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Confessions of an English Opium-Eater

artificial state of pleasurable excitement. This, however, is a misrepresentation of
my case. True it is that for nearly ten years I did occasionally take opium for the
sake of the exquisite pleasure it gave me; but so long as I took it with this view I
was effectually protected from all material bad consequences by the necessity of
interposing long intervals between the several acts of indulgence, in order to
renew the pleasurable sensations. It was not for the purpose of creating
pleasure, but of mitigating pain in the severest degree, that I first began to use
opium as an article of daily diet. In the twenty-eighth year of my age a most
painful affection of the stomach, which I had first experienced about ten years
before, attacked me in great strength. This affection had originally been caused
by extremities of hunger, suffered in my boyish days. During the season of hope
and redundant happiness which succeeded (that is, from eighteen to twenty-four)
it had slumbered; for the three following years it had revived at intervals; and
now, under unfavourable circumstances, from depression of spirits, it attacked
me with a violence that yielded to no remedies but opium. As the youthful
sufferings which first produced this derangement of the stomach were interesting
in themselves, and in the circumstances that attended them, I shall here briefly
retrace them.
My father died when I was about seven years old, and left me to the care of four
guardians. I was sent to various schools, great and small; and was very early
distinguished for my classical attainments, especially for my knowledge of Greek.
At thirteen I wrote Greek with ease; and at fifteen my command of that language
was so great that I not only composed Greek verses in lyric metres, but could
converse in Greek fluently and without embarrassment--an accomplishment
which I have not since met with in any scholar of my times, and which in my case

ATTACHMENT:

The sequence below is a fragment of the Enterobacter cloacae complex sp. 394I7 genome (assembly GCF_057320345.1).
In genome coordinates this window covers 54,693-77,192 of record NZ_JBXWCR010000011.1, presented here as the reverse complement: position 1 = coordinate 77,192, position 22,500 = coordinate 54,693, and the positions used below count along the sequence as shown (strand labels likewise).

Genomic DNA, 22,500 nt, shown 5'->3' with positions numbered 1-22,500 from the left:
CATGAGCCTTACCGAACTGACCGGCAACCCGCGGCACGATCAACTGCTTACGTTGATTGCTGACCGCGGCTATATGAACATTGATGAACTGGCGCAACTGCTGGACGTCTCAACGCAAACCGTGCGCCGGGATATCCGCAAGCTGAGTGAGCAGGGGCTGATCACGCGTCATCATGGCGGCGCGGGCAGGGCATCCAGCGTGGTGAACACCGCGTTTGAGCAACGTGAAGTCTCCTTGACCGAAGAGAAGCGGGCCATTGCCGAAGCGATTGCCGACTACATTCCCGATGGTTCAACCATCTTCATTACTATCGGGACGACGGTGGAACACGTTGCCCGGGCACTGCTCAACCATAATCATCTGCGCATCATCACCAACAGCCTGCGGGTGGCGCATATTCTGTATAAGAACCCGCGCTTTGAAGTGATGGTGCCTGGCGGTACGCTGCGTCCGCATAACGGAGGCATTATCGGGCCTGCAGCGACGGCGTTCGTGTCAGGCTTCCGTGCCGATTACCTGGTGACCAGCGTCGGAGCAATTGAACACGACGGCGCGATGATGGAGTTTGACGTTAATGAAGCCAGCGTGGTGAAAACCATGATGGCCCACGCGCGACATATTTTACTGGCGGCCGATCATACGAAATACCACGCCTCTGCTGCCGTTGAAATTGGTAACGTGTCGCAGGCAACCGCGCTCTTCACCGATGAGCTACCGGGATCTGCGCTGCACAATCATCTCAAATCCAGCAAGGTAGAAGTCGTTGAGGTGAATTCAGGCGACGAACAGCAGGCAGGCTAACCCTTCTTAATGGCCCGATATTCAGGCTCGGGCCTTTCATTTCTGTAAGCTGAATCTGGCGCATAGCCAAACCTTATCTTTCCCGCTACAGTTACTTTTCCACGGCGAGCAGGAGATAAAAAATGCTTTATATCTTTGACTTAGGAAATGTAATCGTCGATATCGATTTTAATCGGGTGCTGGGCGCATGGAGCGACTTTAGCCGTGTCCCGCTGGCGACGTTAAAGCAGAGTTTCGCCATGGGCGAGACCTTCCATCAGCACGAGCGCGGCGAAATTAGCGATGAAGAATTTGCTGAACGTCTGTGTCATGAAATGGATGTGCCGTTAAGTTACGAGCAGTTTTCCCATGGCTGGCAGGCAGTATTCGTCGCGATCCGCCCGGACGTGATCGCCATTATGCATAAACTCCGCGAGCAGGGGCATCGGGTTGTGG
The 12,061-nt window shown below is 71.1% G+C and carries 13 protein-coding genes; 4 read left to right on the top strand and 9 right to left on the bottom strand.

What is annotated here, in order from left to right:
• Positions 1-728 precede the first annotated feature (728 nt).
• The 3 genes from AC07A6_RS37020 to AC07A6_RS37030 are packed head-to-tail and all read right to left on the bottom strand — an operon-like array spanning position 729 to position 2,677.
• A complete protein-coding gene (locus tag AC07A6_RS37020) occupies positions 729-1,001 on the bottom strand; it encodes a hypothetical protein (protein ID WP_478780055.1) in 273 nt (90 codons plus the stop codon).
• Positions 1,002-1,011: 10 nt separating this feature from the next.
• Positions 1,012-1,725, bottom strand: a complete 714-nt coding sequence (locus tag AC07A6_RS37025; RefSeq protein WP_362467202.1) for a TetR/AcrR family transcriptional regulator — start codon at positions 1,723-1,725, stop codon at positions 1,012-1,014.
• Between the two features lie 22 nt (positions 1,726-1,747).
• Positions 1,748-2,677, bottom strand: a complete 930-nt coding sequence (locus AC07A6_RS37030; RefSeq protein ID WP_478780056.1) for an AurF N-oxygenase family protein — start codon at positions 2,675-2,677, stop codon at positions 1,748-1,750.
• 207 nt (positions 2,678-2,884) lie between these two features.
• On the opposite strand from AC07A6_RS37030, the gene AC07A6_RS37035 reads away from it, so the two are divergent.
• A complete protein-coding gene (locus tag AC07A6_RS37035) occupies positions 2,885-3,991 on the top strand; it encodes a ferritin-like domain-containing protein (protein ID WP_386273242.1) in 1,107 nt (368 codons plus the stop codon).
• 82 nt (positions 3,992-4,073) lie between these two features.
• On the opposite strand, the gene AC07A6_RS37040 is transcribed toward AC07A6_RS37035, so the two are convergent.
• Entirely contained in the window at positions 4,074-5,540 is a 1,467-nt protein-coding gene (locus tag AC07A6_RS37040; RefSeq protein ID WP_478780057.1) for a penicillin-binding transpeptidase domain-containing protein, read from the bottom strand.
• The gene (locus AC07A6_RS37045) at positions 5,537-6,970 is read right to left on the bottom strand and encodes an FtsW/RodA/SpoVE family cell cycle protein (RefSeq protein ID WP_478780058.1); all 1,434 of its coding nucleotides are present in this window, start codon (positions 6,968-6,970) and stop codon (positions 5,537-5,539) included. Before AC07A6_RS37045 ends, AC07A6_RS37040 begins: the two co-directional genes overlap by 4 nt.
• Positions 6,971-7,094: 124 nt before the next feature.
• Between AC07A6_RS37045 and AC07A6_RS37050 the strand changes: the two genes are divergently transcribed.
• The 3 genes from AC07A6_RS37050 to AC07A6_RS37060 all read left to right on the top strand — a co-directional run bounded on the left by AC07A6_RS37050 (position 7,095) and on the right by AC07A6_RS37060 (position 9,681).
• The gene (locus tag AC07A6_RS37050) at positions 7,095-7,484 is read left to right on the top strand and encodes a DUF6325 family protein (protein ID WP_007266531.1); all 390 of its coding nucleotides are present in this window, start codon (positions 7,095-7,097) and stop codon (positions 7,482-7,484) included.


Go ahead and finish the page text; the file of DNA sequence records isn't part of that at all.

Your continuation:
was owing to the practice of daily reading off the newspapers into the best Greek
I could furnish extempore; for the necessity of ransacking my memory and
invention for all sorts and combinations of periphrastic expressions as
equivalents for modern ideas, images, relations of things, &c., gave me a
compass of diction which would never have been called out by a dull translation
of moral essays, &c. "That boy," said one of my masters, pointing the attention of
a stranger to me, "that boy could harangue an Athenian mob better than you and
I could address an English one." He who honoured me with this eulogy was a
scholar, "and a ripe and a good one," and of all my tutors was the only one whom
I loved or reverenced. Unfortunately for me (and, as I afterwards learned, to this
worthy man's great indignation), I was transferred to the care, first of a
blockhead, who was in a perpetual panic lest I should expose his ignorance; and
finally to that of a respectable scholar at the head of a great school on an ancient
foundation. This man had been appointed to his situation by--College, Oxford,
and was a sound, well-built scholar, but (like most men whom I have known from
that college) coarse, clumsy, and inelegant. A miserable contrast he presented,
in my eyes, to the Etonian brilliancy of my favourite master; and beside, he could
not disguise from my hourly notice the poverty and meagreness of his